That Angel who was brave enough to buy his independence at the price of eternal suffering and torture; beautiful enough to have adored himself in full divine light; strong enough to still reign in darkness amidst agony, and to have made himself a throne out of his inextinguishable pyre.
History of Magic, Éliphas Lévi
or, when you try to show that “the Satan of the Republican and heretical Milton”, “the fake Lucifer of the hetorodox legend” sucks but utterly, epically, terribly fail.
Virtue presupposes action; for the reason why it is usually contrasted with our passions is to make it clear that it is never something passive.
Not only is virtue strength, it is the governing reason behind strength. It is the equilibrant of life.
The great secret of virtue, virtuality and life, whether temporal or eternal, may be formulated thus:
The art of balancing forces so as to keep movement in equilibrium.
The equilibrium we are looking for is not that which produces immobility, but that which regulates movement. For immobility is death, and movement is life.
“Baphomet is a knowledge rising in opposition to idolatry, protesting though the very monstrosity of the idol. The Israelites were forbidden to give divine concepts the figure of a man or of any animal; thus, on the ark of the covenant and in the sanctuary, they dared sculpt only cherubs, that is, sphinxes with the bodies of bulls and the heads of men, eagles or lions. These mixed figures reproduced neither the complete form of any man, nor that of any animal. These hybrid creations of impossible animals gave to understand that the image was not an idol or reproduction of a living thing, but rather a character or representation of something having its existence in thought. Baphomet is not worshipped; it is God who is worshipped, this faceless God behind this formless form, this image which resembles no created being. Baphomet is not a God; He is the sign of initiation.”
“The magical rod is the verendum of the magus; it must not even be mentioned in any clear and precise manner; no one should boast of its possession, nor should its consecration ever be transmitted except under the conditions of absolute discretion and confidence.” - Eliphas Levi, “Dogme et Rituel de la Haute Magie” (1856)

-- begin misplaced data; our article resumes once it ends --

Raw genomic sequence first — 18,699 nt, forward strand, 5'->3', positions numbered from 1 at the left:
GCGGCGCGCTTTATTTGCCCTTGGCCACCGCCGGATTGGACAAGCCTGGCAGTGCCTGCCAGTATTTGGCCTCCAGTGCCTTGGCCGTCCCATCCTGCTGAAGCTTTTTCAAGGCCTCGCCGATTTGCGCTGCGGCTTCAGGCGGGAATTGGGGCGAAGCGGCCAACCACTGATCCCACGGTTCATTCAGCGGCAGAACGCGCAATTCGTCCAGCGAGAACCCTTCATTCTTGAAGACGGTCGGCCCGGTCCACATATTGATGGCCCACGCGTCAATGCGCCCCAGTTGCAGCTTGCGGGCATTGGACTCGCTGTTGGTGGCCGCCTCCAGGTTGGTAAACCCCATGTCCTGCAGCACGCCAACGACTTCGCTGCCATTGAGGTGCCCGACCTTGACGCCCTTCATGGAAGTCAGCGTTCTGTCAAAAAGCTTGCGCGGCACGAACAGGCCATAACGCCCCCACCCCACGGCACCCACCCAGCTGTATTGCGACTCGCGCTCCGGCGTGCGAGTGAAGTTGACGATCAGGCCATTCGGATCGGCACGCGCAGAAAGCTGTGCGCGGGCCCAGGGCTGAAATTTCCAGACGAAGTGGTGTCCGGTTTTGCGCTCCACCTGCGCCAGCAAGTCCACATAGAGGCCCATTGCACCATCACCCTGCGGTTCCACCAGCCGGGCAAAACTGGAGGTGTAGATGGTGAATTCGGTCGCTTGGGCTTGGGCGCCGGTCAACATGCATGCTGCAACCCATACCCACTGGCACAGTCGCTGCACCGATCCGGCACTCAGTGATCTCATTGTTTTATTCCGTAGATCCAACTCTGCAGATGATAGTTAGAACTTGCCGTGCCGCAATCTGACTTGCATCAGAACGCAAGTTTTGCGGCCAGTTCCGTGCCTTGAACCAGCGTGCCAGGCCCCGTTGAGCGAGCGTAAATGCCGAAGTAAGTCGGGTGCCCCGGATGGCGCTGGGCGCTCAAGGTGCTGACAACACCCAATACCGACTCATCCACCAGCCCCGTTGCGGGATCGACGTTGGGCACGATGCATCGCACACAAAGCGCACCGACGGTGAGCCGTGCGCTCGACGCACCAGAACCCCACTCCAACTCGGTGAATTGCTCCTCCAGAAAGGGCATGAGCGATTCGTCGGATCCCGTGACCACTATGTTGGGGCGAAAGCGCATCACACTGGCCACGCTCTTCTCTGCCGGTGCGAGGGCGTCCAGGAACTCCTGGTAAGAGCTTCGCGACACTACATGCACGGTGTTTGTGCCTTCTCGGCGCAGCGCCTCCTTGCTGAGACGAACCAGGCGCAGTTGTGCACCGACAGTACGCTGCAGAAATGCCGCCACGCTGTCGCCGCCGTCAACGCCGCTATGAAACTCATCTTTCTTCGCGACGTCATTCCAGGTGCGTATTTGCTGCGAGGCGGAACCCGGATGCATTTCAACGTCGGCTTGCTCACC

It is a matter of fact that properly making a wand is a pain in the ass. It is a rather long process, with lots of detailed steps, none of which can be skipped. It takes more than a month of near daily work, invariably leads to both accidental and purposeful blood spill, not to mention all the mess.
Having lived in London for over a decade I can assure you that there is no Ollivanders in which to purchase a finished wand. And while many many sticks that have been nicely polished, often having had some baubles attached to them, are for sale from a variety of vendors they are not in any practical way a wand.
A wand must be cut by the practitioner themselves directly from the tree, must be worked to shape by the practitioner’s hands, tooled by the practitioner’s blade. It is a very necessary tool in the arsenal of witch and wizard alike, found throughout history in the practice of magic.
On the whole its a bothersome process; messy, meticulous, exacting and often tiresome. But at each point where you would shirk the necessary steps it is only in reminding yourself that the tool you make may save your life that you push on, doing every little bit that is needed to make it as strong as possible. Because like a parachute your life may hang in the balance of your wand having been made in an exacting process that I would personally never trust to something I bought online or in a shop.
The length of the wand varies from culture to culture and use to use. I myself prefer a length that is the distance from one’s nose when looking straight ahead to the tip of one’s fingers. Approximately three feet long (four spans) though tailored exactly to the body of its owner. The perfect length for tracing a circle on the ground without bending over.
It so happens that I had long held off on making myself a second hazel wand, my first being in storage in the US and something I had used for decades - though not seen in years. In its stead I have been using a very nice rowan wand I constructed about a year after I arrived in London, which works for most situations and is particularly adept at landscape magics. But then there are some things for which only a hazel wand will do the job properly.
Unfortunately my original hazel, cut from a deep and old wood in the states when I was a young man, has gone missing. Its whereabouts are a mystery, though where it should have been among my library storage materials it was not. Thus I have been slowly getting around to replacing it, and some near future work that needs doing has required my starting in order to finish before the vernal equinox.
So while the blackbird sang me a song of predawn delight I cut the hazel and have begun the process. As it dries I will gather the bits I need, offerings and ointments for its preparation, and by the first day of spring it should be ready for a bit of that old black magic.
Know then, O thou who wishest to be initiated into the Great Mysteries, that thou makest a pact with suffering and encounterest Hell. The vulture which gorged itself on Prometheus’ entrails has fixed eye upon thee. And the Furies, lead by Mercury, are preparing the blocks of wood and nails. Thou shalt be sacred; that is to say, consecrated to torment. Humanity has need of thine agonies.